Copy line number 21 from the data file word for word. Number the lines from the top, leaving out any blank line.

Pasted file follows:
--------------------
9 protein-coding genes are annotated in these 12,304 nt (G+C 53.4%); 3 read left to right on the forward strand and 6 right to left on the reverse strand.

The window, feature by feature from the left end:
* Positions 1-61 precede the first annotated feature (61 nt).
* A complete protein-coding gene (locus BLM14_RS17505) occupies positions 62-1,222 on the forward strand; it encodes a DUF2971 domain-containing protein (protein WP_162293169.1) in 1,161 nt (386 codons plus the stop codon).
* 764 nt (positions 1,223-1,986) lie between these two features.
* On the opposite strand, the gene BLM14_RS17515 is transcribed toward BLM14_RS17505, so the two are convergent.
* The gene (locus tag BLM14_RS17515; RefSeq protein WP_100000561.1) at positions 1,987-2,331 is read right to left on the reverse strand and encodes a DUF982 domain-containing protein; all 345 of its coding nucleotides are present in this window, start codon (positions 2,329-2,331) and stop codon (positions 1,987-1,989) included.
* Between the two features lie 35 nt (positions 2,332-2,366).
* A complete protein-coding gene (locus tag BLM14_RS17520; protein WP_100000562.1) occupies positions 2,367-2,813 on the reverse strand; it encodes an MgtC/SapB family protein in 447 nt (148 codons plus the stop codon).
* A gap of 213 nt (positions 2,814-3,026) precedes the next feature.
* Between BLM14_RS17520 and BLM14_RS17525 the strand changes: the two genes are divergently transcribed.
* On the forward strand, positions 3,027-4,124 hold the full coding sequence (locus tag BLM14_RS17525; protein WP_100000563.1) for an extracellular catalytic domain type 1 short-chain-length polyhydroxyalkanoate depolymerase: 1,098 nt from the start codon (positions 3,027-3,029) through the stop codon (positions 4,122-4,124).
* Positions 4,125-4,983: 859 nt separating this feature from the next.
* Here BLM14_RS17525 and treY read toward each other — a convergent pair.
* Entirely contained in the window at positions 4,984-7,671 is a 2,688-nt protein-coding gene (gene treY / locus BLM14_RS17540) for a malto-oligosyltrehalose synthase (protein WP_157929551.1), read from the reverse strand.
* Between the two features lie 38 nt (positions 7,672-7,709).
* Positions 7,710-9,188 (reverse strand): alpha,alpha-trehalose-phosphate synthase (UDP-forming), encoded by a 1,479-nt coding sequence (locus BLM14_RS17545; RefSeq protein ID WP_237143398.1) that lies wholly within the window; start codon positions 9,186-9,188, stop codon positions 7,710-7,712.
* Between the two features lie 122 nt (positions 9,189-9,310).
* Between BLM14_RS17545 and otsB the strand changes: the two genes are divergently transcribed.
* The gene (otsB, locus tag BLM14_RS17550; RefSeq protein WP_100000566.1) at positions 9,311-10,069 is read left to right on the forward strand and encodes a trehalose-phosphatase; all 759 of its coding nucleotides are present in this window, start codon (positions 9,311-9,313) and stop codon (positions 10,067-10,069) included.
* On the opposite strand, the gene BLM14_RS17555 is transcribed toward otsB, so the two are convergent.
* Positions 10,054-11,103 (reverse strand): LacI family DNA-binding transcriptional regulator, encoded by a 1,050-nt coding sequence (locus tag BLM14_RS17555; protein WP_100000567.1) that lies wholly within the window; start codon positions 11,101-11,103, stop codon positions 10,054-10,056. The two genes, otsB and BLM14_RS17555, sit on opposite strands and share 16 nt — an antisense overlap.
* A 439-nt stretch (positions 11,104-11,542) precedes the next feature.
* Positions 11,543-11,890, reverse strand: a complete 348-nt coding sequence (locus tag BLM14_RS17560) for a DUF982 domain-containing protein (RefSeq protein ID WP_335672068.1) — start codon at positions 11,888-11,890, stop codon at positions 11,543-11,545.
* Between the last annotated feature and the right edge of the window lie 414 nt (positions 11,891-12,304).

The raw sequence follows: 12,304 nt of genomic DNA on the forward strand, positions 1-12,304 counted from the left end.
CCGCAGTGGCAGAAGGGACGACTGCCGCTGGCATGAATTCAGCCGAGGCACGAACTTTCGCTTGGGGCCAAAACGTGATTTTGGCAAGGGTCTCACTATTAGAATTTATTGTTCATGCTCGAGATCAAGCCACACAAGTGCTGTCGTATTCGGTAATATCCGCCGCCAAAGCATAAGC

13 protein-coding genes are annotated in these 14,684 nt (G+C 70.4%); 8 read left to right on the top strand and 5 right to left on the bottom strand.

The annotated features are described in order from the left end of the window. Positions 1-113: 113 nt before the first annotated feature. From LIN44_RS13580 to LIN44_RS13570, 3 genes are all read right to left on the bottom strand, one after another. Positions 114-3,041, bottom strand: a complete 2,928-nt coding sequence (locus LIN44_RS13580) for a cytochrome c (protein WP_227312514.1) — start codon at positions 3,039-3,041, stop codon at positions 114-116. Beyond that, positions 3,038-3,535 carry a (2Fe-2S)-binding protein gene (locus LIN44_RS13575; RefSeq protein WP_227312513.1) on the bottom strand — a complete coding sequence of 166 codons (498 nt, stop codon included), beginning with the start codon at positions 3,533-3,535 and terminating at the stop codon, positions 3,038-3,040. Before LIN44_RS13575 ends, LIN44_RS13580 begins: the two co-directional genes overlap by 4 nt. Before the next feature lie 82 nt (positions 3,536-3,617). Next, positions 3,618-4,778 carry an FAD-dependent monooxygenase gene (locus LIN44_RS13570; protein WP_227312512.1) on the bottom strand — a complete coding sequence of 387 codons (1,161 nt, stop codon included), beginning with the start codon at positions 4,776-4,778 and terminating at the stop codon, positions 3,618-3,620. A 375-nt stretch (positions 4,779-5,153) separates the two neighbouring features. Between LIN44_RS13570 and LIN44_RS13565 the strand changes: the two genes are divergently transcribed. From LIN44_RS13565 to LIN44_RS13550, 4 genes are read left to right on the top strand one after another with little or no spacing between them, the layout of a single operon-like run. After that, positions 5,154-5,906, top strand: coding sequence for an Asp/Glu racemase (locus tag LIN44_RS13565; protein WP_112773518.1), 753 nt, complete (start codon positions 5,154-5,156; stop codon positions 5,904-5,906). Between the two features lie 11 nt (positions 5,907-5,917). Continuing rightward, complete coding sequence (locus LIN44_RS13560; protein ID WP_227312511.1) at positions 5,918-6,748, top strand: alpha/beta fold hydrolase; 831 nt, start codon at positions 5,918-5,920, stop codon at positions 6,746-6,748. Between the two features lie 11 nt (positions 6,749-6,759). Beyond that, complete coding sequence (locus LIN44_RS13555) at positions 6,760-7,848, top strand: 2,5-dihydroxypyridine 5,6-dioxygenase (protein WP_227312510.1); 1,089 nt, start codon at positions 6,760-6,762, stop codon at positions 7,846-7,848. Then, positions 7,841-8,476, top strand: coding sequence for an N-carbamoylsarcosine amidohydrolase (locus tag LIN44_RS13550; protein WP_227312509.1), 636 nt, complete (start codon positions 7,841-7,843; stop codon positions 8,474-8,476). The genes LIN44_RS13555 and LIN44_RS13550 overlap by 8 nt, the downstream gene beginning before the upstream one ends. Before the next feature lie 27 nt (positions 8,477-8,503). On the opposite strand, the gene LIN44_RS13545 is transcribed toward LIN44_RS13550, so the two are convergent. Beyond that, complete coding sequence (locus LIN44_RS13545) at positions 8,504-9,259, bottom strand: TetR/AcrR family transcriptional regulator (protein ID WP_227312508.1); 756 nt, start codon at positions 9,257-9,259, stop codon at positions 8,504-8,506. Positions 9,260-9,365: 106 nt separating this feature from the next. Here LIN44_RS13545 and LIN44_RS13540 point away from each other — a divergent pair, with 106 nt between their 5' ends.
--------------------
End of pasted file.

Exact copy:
* On the opposite strand, the gene BLM14_RS17555 is transcribed toward otsB, so the two are convergent.